Factors associated with virologic re-suppression among children 1-9 years on anti-retroviral therapy at the AIDS Support Organization, Soroti Region, Uganda
Acham, Winfred Ruth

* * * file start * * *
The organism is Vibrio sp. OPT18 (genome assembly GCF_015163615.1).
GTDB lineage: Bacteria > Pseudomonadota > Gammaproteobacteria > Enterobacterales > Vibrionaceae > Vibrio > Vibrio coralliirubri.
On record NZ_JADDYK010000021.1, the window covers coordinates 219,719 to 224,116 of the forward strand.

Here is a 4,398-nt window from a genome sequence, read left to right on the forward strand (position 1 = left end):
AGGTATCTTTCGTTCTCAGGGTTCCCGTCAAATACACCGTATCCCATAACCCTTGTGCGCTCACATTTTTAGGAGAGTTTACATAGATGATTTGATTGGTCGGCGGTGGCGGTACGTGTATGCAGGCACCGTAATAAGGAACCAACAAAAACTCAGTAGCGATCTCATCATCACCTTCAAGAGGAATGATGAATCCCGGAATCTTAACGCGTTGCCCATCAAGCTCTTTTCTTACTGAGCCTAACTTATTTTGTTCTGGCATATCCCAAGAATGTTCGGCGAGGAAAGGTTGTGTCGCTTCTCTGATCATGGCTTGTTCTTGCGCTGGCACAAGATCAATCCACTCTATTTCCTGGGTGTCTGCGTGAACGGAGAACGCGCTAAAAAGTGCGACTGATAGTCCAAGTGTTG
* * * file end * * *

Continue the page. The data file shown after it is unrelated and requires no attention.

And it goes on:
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Background: Virologic re-suppression refers to a decrease in viral load below 1000 copies/ml for children who had achieved virological suppression but whose viral load levels were elevated thereafter despite the availability of antiretroviral therapy. Children in Uganda living with Human Immune Virus (HIV) continue to experience the lowest viral load re-suppression compared to adolescents and adults living with HIV despite various interventions such as; routine viral load monitoring and intensive adherence counselling. We aimed to determine the proportion that re-suppress following an un-suppressed viral load and the associated factors among children aged 1-9 years on Antiretroviral Therapy (ART) in The Aids Support Organization (TASO) Soroti region. Methods: This was a combined retrospective cohort and qualitative study which involved review of 401 records of children that initially had a suppressed viral load, failed and re-suppressed after six months from January 2016 to December 2018. This was done to determine the proportion that re-suppress following an un-suppressed viral load and the associated factors. Six key informant and nine in-depth interviews were conducted to explore the barriers and facilitators to virologic re-suppression among caregivers of HIV positive children on ART in TASO Soroti region. Quantitative data were collected from OPEN MRS and patient records using a data abstraction tool while qualitative data was collected using an in-depth and key informant interview guides. Modified Poisson regression was used for quantitative analysis to determine the factors associated with virologic re-suppression. Thematic content analysis was used for the qualitative component to identify barriers and facilitators to virologic re-suppression among caregivers of HIV positive children on ART in TASO Soroti region. Results: Of the 401 children, 24% (n=97) had a re-suppressed viral load. More than half of the children 53.1% (n=213) were females. Children aged between 8 and 9 years were 49% (n=197). The median age of these children was 8 (Interquartile range [IQR] 7-8) years and 62.6% (n=251) were initiated on ART when they were aged between 1-4 years. The factors that were significantly associated with virologic re-suppression included; being on an efavirenz based regimen [Adjusted Prevalence Ratio [Adj. PR=2.87, 95% CI 1.76, 4.79], having a good adherence to treatment after intensive adherence counseling [Adj.PR=1.71, 95% CI 1.22, 2.51] and the caregiver being HIV sero-positive [Adj.PR=2.56, 95% CI 1.69, 3.91]. Barriers to virologic re-suppression included; stigma, transport challenges, lack of support, perceived side effects of HIV drugs, machine breakdown, limited human resource and inadequate counselling services. Facilitators to virologic re-suppression included; presence of social support, perceived complications, caregivers’ relationship with the health workers, convenient services, hospitalization of children and care giver HIV status being positive. Conclusion: The proportion of children that had a re-suppressed viral load was low. Taking Efavirenz based treatment regimen, having a good adherence to treatment and HIV sero status of the caregiver being positive were predictors of virologic re-suppression. Close viral load monitoring and intensified targeted adherence support to the caregivers are vital to improve virologic re-suppression.